Sunday was such a beautiful day in our little corner of Bavaria, so we decided to explore a local treasure, Parkstein (literal translation is Stone Park).

Geology: The Volcano and the Basalt Formation

Millions of years ago, a volcano sat at the center of what is now called Parkstein.

Parkstein 016
Basalt Formation
Basalt Wall
Basalt Wall

The mountain, peaking at about 595 meters above sea level, was formed about 24 million years ago.  The basalt wall itself is about 38 meters (124.6 feet) high.  The hexagonal basalt columns were formed by large eruptions of basalt lava.  It is considered one of the best basalt formations in Europe and is a sight of interest for geologists and those who are fascinated by geology.

Medieval History: The Castle (or Fortress)
Parkstein 023(1)
Stairway up to the summit.

On the way to the summit, the ruins of an early medieval castle tell the story of time. The castle was first mentioned in documents in 1053 and tells a rich history of its occupants from 1052 until its dismantling in 1759.

The legend of the emergence of the Stone Park castle says that a young count was hunting boar in the woods around the basalt formation.  He saw a magnificent boar and he pursued him up to the summit and killed the animal. Attracted by beauty of the place, he decided to build a castle on the summit.

View of Parkstein from the Castle Wall.
View of Parkstein from the Castle Wall.

However, the first record of the castle from 1053 states that the original keep was owned by King Conrad II and burned to the ground by his half-brother, Duke Konrad of Bavaria, during the Christmas of 1052.

The fortress was rebuilt at the turn of the century by Emperor Henry IV and became an imperial seat.  Though the castle changed ownership of the course of several hundred years, it reached its glory years in 1278 and 1435. A 30-year war ravaged the fortress and was eventually abandoned and left to the hands of nature and time.

Castle Interior: The Courtyard
Castle Interior: The Courtyard

By 1798, all that remained were ruins.  However, the town of Parkstein blossomed with the new country courthouse and became a judicial district.  On October 1, 1808 Parkstein became magistracy to Neustadt. The basalt formation, rich in granite, sandstone, and quartzite became a mining zone.

Remains of Exterior Wall





Parkstein 045
Arrow Loop in the Turret
Recent History: The Church


Mosaic Station of the Cross
Mosaic Station of the Cross

 Dispersed around the park are these beautiful mosaic Stations of the Cross.  I could not find any information as to when these were installed, but they look fairly recent–perhaps sometime in the mid-late 20th century, but I am no historian so cannot be sure. Regardless of when they were placed here, they truly are beautifully made.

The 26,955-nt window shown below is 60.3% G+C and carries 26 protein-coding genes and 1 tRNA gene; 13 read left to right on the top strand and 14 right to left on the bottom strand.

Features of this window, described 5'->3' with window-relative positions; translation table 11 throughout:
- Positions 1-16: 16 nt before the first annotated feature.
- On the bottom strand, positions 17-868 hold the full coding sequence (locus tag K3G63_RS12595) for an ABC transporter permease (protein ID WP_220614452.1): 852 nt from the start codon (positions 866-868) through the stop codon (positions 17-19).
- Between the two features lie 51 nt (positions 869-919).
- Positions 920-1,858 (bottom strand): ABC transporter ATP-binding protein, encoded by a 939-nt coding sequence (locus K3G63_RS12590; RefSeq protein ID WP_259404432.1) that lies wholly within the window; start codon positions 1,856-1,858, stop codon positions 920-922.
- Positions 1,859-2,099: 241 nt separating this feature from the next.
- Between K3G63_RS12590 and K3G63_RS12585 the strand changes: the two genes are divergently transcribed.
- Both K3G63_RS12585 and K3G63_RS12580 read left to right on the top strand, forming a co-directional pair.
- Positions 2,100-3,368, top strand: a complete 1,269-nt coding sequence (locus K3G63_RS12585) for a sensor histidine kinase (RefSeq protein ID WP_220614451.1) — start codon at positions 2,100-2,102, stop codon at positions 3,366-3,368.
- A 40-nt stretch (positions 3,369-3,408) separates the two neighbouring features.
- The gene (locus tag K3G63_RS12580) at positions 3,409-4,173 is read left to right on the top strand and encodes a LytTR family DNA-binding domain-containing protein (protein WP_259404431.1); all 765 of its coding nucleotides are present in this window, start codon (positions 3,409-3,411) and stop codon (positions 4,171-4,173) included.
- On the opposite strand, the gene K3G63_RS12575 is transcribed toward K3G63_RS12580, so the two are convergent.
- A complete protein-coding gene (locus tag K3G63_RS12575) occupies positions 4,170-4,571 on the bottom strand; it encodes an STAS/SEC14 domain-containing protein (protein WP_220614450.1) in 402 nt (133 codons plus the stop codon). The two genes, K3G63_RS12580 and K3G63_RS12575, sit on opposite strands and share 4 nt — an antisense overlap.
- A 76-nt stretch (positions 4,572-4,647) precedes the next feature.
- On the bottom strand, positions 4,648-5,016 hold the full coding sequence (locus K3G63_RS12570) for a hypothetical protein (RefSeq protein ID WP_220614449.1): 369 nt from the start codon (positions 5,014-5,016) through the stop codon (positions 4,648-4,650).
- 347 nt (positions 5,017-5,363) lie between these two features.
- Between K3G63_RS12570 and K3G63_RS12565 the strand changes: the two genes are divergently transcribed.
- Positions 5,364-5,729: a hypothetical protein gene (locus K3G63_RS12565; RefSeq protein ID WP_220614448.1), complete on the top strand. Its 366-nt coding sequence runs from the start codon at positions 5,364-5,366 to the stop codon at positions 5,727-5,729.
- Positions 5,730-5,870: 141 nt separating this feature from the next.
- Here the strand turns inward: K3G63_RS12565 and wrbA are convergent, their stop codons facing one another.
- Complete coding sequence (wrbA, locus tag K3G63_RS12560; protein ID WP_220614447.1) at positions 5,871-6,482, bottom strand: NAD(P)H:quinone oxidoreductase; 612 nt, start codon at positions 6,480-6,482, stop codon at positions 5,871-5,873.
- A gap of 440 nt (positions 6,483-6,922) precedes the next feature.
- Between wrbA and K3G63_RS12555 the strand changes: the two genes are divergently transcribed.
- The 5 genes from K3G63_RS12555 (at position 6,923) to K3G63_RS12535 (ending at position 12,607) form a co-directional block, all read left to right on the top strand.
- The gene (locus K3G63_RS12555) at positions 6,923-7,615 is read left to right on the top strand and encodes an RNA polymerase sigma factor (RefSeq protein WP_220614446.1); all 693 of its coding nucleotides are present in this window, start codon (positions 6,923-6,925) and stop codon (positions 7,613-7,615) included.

Parkstein 073
Throne of the Fey King

This “throne” is a very recent addition. The wood is not overly weathered and you can see swirls from a chainsaw on the seat.

Just think, in 300 years, people will visit this park and think “no what on earth? I thought Germany had no ‘kings’ in the 21st century?”

I call it the Throne of the Fey–yeah I am aware that the Fey are from Irish mythology.

This is the King of the Fey–and he IS Irish!

King of the Fey
King of the Fey


And this log is the home of the little faeries…

Faerie Home
Faerie Home


Christ, Mother Mary, and Mary Magdeleine
Christ, Mother Mary, and Mary Magdalene

Unfortunately, I was unable to find any information on these beautiful statues and was only able to glean a little bit of information about the church.  There is, however, a museum at the foot of the formation–which I found out about while doing my research for this post.  I am hoping to have more information for you in the follow-up post: Parkstein, Germany Part Two.

Right Side of the Church
Right Side of the Church


Front of the Church
Front of the Church


Looks like the door is open…Let’s go in shall we?

Church Door
Church Door

Don’t you just love old doors? I was fascinated by this one in particular.

I would love to show you the beauty hidden by these unassuming simple wooden doors.  I would love for you to see the Priests “throne” and the gold gilded ceiling. I want you to see the golden Illuminati symbol on the ceiling above the Priest’s “throne”, but alas, I cannot.

This was the very last picture I took before my camera shut down.  I really MUST remember to bring extra batteries with me.

At least Parkstein is just a 30 minute drive through beautiful countryside.  I will be headed back very soon and will share the beauty within the simple exterior of the church with you.